Ultrashort pulse lasers cleanly cut glass and other brittle materials. Photo courtesy of Rofin.

“Can we do the application with a nanosecond laser, for example, for an engraving, cutting or drilling task? Is the quality sufficient? Or do we have to go to an ultrashort pulse laser to get better quality but, of course, at a higher price?” Mayerhofer said.

He added that, in general, pulse width and wavelength are the two most important parameters. Given the portfolio Rofin offers, though, there may be two or three different options that might work. Exploring these choices in an application lab can narrow down the selection to just one. It also can answer such questions as to how much postprocessing is needed, which can tip the economics in favor of a laser as opposed to a seemingly less expensive alternative.

A multiaxis laser cutting system in process.
A multiaxis laser cutting system in process. Photo courtesy of Trumpf.

Lasers may account for anywhere from 15 to 50 percent of the cost of an entire solution, with the rest allocated to handling, motion vision, exhaust, inline quality control and other systems. Even here, though, there are choices to be made where expert advice can be helpful.

Consider the question of whether to use fixed optics, a galvo mirror or galvo-stitching. A galvo mirror may be needed if micron accuracy is required, operating distance is short or a large area must be covered. However, fixed optics typically require moving the entire assembly rather than just a small mirror. As a result, speed suffers, and the entire motion assembly becomes more costly. The third option, which combines fixed optics and a galvo mirror, enables the production of micron-sized features on macro parts.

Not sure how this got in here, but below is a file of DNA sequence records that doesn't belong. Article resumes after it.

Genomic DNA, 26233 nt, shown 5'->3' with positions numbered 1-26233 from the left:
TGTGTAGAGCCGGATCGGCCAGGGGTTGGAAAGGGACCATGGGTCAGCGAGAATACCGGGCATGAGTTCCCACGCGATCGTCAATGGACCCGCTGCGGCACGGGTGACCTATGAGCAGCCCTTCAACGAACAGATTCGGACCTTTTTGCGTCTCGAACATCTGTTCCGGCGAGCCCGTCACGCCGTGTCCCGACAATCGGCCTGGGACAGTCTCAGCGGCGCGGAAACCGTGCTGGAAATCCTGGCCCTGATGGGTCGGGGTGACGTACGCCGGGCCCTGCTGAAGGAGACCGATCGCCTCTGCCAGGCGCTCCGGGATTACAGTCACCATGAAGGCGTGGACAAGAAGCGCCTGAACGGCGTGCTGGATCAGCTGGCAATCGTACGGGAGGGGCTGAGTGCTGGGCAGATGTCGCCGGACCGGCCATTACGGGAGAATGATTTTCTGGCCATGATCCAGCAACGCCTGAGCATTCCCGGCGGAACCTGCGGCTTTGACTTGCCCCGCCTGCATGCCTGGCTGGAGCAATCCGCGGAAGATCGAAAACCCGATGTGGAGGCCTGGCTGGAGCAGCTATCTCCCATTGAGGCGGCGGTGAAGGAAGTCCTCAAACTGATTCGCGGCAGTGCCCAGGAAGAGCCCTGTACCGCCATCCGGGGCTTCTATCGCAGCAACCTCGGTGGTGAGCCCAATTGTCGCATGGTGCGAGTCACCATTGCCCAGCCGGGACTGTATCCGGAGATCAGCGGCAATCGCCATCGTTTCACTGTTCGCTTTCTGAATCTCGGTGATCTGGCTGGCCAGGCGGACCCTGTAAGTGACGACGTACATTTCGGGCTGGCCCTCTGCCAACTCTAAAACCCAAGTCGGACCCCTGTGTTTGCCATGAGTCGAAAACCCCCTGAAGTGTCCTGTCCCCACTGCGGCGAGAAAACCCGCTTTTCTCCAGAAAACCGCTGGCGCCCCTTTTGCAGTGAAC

In a nutshell

Generally speaking, the types of materials being processed dictate the laser wavelength choice, said Frank Gaebler, director of marketing at Coherent Inc., based in Santa Clara, Calif. For instance, metal processing typically uses a YAG, diode-pumped or fiber laser that emits a beam at a near-micron wavelength, or in the near-infrared. Nonmetallic materials often use a CO2 laser operating around 10 µm, or in the far-infrared. These lasers also may be appropriate for welding or cutting thick materials, due to the higher processing quality.

Conventional welding (<b>Left</b>) leaves a rough bead, visible on the front edge of the part, as compared to laser welding (<b>Right</b>) done with the right laser parameters. As a result, the right laser can offer less expensive processing overall.

Conventional welding (left) leaves a rough bead, visible on the front edge of the part, as compared to laser welding (right) done with the right laser parameters. As a result, the right laser can offer less expensive processing overall. Photo courtesy of Trumpf.